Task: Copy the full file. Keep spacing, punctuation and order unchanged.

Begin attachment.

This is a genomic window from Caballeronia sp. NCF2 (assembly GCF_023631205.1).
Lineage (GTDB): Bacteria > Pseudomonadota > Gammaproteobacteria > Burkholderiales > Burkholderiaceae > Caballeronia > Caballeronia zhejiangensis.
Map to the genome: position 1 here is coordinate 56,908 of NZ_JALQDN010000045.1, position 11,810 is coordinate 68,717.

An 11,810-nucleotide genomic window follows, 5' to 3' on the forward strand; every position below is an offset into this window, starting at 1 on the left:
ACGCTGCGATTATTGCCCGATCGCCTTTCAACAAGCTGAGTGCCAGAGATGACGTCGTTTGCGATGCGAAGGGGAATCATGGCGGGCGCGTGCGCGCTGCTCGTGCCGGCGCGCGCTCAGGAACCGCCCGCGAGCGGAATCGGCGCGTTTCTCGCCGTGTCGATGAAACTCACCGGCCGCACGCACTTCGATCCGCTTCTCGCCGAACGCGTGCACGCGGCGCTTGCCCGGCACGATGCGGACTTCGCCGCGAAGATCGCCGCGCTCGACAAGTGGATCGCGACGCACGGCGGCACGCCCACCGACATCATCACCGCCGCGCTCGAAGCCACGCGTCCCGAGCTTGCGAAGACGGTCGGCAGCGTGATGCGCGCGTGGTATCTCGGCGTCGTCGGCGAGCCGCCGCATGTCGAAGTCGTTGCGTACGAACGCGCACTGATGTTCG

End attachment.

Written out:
This is a genomic window from Caballeronia sp. NCF2 (assembly GCF_023631205.1).
Lineage (GTDB): Bacteria > Pseudomonadota > Gammaproteobacteria > Burkholderiales > Burkholderiaceae > Caballeronia > Caballeronia zhejiangensis.
Map to the genome: position 1 here is coordinate 56,908 of NZ_JALQDN010000045.1, position 11,810 is coordinate 68,717.

An 11,810-nucleotide genomic window follows, 5' to 3' on the forward strand; every position below is an offset into this window, starting at 1 on the left:
ACGCTGCGATTATTGCCCGATCGCCTTTCAACAAGCTGAGTGCCAGAGATGACGTCGTTTGCGATGCGAAGGGGAATCATGGCGGGCGCGTGCGCGCTGCTCGTGCCGGCGCGCGCTCAGGAACCGCCCGCGAGCGGAATCGGCGCGTTTCTCGCCGTGTCGATGAAACTCACCGGCCGCACGCACTTCGATCCGCTTCTCGCCGAACGCGTGCACGCGGCGCTTGCCCGGCACGATGCGGACTTCGCCGCGAAGATCGCCGCGCTCGACAAGTGGATCGCGACGCACGGCGGCACGCCCACCGACATCATCACCGCCGCGCTCGAAGCCACGCGTCCCGAGCTTGCGAAGACGGTCGGCAGCGTGATGCGCGCGTGGTATCTCGGCGTCGTCGGCGAGCCGCCGCATGTCGAAGTCGTTGCGTACGAACGCGCACTGATGTTCG